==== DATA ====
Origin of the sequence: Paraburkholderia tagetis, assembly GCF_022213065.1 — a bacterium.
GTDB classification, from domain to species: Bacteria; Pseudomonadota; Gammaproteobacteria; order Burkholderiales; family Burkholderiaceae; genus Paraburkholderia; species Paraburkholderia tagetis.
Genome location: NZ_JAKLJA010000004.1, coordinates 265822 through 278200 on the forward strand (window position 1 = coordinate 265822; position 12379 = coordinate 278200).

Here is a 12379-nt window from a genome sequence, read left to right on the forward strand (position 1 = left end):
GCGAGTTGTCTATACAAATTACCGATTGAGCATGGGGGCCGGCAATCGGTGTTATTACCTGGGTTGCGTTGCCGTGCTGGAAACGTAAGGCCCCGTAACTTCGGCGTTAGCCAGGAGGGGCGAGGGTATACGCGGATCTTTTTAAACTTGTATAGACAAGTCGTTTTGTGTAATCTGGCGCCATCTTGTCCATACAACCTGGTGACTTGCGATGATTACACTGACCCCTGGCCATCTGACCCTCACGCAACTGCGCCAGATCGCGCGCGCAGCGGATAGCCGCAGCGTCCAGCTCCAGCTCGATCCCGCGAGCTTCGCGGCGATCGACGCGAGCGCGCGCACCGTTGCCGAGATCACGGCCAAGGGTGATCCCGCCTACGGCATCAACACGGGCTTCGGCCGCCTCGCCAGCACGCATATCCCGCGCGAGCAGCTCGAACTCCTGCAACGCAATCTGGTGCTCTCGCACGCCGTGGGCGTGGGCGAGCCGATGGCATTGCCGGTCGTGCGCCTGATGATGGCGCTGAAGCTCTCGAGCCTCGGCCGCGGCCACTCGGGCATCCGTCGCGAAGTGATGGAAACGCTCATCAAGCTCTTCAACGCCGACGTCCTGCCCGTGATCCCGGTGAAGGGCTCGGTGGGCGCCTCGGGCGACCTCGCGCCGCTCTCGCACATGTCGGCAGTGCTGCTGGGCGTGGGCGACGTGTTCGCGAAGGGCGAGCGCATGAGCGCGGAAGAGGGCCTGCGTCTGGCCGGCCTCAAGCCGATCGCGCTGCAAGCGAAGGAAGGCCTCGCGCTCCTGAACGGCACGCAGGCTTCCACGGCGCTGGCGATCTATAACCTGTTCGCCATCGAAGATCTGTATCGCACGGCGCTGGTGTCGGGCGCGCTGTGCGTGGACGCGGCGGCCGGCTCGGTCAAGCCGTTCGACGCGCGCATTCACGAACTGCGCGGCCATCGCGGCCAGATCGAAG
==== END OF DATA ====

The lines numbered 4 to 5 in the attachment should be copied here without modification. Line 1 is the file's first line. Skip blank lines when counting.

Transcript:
Here is a 12379-nt window from a genome sequence, read left to right on the forward strand (position 1 = left end):
GCGAGTTGTCTATACAAATTACCGATTGAGCATGGGGGCCGGCAATCGGTGTTATTACCTGGGTTGCGTTGCCGTGCTGGAAACGTAAGGCCCCGTAACTTCGGCGTTAGCCAGGAGGGGCGAGGGTATACGCGGATCTTTTTAAACTTGTATAGACAAGTCGTTTTGTGTAATCTGGCGCCATCTTGTCCATACAACCTGGTGACTTGCGATGATTACACTGACCCCTGGCCATCTGACCCTCACGCAACTGCGCCAGATCGCGCGCGCAGCGGATAGCCGCAGCGTCCAGCTCCAGCTCGATCCCGCGAGCTTCGCGGCGATCGACGCGAGCGCGCGCACCGTTGCCGAGATCACGGCCAAGGGTGATCCCGCCTACGGCATCAACACGGGCTTCGGCCGCCTCGCCAGCACGCATATCCCGCGCGAGCAGCTCGAACTCCTGCAACGCAATCTGGTGCTCTCGCACGCCGTGGGCGTGGGCGAGCCGATGGCATTGCCGGTCGTGCGCCTGATGATGGCGCTGAAGCTCTCGAGCCTCGGCCGCGGCCACTCGGGCATCCGTCGCGAAGTGATGGAAACGCTCATCAAGCTCTTCAACGCCGACGTCCTGCCCGTGATCCCGGTGAAGGGCTCGGTGGGCGCCTCGGGCGACCTCGCGCCGCTCTCGCACATGTCGGCAGTGCTGCTGGGCGTGGGCGACGTGTTCGCGAAGGGCGAGCGCATGAGCGCGGAAGAGGGCCTGCGTCTGGCCGGCCTCAAGCCGATCGCGCTGCAAGCGAAGGAAGGCCTCGCGCTCCTGAACGGCACGCAGGCTTCCACGGCGCTGGCGATCTATAACCTGTTCGCCATCGAAGATCTGTATCGCACGGCGCTGGTGTCGGGCGCGCTGTGCGTGGACGCGGCGGCCGGCTCGGTCAAGCCGTTCGACGCGCGCATTCACGAACTGCGCGGCCATCGCGGCCAGATCGAAG